this area. Even though school-based drug education provides young people the
opportunity to discuss and develop such skills and strategies, a parent who has
a good relationship with his or child may be able to do it far more
effectively. Realistically, how can a student discuss ‘outs’ in the classroom without letting everyone else what their strategy is going to be? It just doesn’t work, this is something that has to be done in the home.
You may have noticed that out of the ten
statements listed above, five of them involve a relative of some sort. It would appear that many young people are using their parents as an
out in some instances, so it makes great sense to sit down and ask them if you
can help them with this in some way. Not all teenagers are going to respond
positively to this conversation, although many parents are surprised when they
offer assistance in this area at the reaction they do receive.
The best way to do this is to find the
right time to approach your child. Unfortunately, so many parents make the
decision to talk about alcohol or other drug issues at a crisis time (i.e., when
something goes wrong) and you couldn’t really pick a worse time if you tried.
Conversations in the car can be very positive (they can’t get away and they
don’t have to look at you!) but wherever the discussion takes place, find a
time where it is just you and your teenager and there is no likelihood of an
Ask your child if they have ever been in a
situation with their friends which they found difficult or uncomfortable. Offer them an example from your life, making it clear that adults experience this problem as well as teenagers. Talk about
peer and social pressure and maybe discuss some of the things that you do to
help you through difficult situations. Offer them your help in coming up with
practical strategies to assist them in these situations. If now is not the
‘right time’, let them know that they can come to you at any time and you will
try and help them. Working together to come up with an out strategy has worked for many
parents and their teenage children.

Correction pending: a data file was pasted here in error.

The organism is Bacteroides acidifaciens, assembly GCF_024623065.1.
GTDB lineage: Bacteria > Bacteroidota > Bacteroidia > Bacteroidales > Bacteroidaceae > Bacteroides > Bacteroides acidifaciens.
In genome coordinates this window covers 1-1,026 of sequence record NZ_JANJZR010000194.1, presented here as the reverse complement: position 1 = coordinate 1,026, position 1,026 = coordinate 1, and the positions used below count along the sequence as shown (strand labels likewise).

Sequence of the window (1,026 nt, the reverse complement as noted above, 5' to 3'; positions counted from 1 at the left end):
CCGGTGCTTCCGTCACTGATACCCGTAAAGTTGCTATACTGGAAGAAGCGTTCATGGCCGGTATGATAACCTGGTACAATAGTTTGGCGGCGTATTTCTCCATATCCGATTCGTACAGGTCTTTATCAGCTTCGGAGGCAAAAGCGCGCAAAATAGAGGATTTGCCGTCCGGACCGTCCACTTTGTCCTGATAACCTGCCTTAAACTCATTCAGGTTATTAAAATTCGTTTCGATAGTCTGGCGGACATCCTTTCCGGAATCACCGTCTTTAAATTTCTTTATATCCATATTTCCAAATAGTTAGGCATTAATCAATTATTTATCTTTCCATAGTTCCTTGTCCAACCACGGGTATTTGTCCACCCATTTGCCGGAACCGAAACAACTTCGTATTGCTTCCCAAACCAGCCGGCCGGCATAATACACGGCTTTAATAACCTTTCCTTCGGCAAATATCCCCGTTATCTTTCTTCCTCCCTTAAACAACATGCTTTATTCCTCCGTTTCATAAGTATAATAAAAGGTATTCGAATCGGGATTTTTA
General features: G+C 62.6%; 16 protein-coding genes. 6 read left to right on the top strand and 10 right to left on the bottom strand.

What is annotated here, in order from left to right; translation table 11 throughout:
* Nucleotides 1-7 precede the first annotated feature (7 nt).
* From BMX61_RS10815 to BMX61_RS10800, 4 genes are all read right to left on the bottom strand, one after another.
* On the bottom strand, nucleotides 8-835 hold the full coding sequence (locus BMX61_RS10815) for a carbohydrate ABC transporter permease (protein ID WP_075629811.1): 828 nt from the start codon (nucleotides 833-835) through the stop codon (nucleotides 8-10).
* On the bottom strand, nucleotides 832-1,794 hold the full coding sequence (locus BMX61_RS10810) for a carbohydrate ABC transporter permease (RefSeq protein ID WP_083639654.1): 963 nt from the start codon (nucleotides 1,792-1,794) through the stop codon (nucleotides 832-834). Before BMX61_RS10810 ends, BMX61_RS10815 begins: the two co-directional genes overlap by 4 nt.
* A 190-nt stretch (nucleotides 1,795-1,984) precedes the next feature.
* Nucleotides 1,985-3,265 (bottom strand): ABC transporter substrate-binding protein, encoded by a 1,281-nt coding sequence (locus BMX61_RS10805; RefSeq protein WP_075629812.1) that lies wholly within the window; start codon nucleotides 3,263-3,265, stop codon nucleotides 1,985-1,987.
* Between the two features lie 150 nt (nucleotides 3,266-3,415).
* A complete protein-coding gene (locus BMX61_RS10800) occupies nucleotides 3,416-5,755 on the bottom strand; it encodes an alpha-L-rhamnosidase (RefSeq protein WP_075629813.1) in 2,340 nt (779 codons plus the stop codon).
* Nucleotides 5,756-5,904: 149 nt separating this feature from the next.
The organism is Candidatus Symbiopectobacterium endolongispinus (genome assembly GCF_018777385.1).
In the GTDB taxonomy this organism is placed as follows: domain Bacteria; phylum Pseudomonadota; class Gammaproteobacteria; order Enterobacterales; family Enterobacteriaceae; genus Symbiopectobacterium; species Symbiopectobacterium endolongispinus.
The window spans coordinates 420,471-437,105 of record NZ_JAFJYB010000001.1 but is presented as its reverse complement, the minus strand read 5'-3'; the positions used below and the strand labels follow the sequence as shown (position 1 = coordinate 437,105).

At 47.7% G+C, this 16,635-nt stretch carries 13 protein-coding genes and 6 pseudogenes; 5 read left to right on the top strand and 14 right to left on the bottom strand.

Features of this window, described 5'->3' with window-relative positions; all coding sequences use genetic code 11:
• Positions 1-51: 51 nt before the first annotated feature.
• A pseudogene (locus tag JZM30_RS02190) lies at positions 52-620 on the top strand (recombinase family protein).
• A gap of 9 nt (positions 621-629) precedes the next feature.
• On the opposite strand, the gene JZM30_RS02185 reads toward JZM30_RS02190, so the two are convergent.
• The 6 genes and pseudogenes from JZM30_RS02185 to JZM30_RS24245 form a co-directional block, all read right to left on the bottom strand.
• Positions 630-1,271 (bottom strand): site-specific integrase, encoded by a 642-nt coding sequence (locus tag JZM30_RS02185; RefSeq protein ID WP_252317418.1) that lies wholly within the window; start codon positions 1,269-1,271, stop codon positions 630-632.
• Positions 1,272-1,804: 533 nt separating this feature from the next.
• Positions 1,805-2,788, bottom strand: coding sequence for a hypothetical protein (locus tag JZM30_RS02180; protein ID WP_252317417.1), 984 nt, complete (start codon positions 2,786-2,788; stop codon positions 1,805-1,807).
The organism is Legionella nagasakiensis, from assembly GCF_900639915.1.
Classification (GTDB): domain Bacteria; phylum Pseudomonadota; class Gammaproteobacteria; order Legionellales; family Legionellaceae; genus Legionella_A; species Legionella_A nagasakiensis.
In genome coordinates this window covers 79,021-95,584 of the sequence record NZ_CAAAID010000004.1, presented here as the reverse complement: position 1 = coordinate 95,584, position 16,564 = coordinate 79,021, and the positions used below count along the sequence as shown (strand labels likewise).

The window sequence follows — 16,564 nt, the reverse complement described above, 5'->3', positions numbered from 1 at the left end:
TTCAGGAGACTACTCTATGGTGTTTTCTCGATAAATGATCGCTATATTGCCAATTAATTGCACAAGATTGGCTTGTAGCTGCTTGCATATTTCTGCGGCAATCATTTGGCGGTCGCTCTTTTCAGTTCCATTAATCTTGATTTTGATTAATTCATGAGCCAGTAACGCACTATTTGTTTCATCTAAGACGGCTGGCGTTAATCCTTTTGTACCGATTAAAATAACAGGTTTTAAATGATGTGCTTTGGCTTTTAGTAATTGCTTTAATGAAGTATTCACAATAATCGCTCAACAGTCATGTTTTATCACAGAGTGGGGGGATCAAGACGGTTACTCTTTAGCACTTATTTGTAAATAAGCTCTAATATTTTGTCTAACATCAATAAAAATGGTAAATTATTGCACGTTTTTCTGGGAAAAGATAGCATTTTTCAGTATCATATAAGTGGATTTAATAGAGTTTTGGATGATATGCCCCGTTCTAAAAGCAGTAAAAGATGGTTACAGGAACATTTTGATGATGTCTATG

In my book Teenagers, Alcohol and Drugs I told the story of Anita, a mother of a Year 12 girl named
Halle. After one of my presentations she approached me to discuss a strategy
that the two of them had devised to help the young woman when she found herself
in a situation in which she felt uncomfortable.
The two had a code word that they had
developed when Halle was fifteen. This word was to be used by the teenager in
either a text message, a phone call or a conversation whenever she wanted to be
taken out of a situation. For example, if Halle was at a party and she wanted
to come home but didn’t feel confident enough to tell her friends she wanted to
leave of her own accord, she would simply text her mother a message which
contained the code word. Anita would wait a few minutes and then call her
daughter to say there was an emergency and that she would need to pick her up
straight away. Anita took the fall and was made out to be the ‘bad guy’ and
Halle retained her place in her social group.
The year after my book was published I met Halle at a university presentation. She introduced herself and told me that her mother had bought my book and identified herself and her daughter in the story. The reason she approached me after my talk was to let me know that she was still using the code word with her mother years later at university!
This sort of strategy works extremely well
in families with great communication and trust. It has to be used sparingly
though, young people are not stupid and if Halle had overused the code word, it
wouldn’t have been long before her friends realized what was going on. The mother and daughter obviously had 
a wonderful relationship and working together to develop a
strategy like this could only have contributed to strengthen that bond. 

Looking for information or support services on alcohol or drugs?

If you or a friend or family member needs assistance in this area, Alcohol and Drug Information Services (ADIS) are available in every state and territory. Each of these are each staffed by trained professionals who can help with your query and provide confidential advice or refer you to an appropriate service in your area.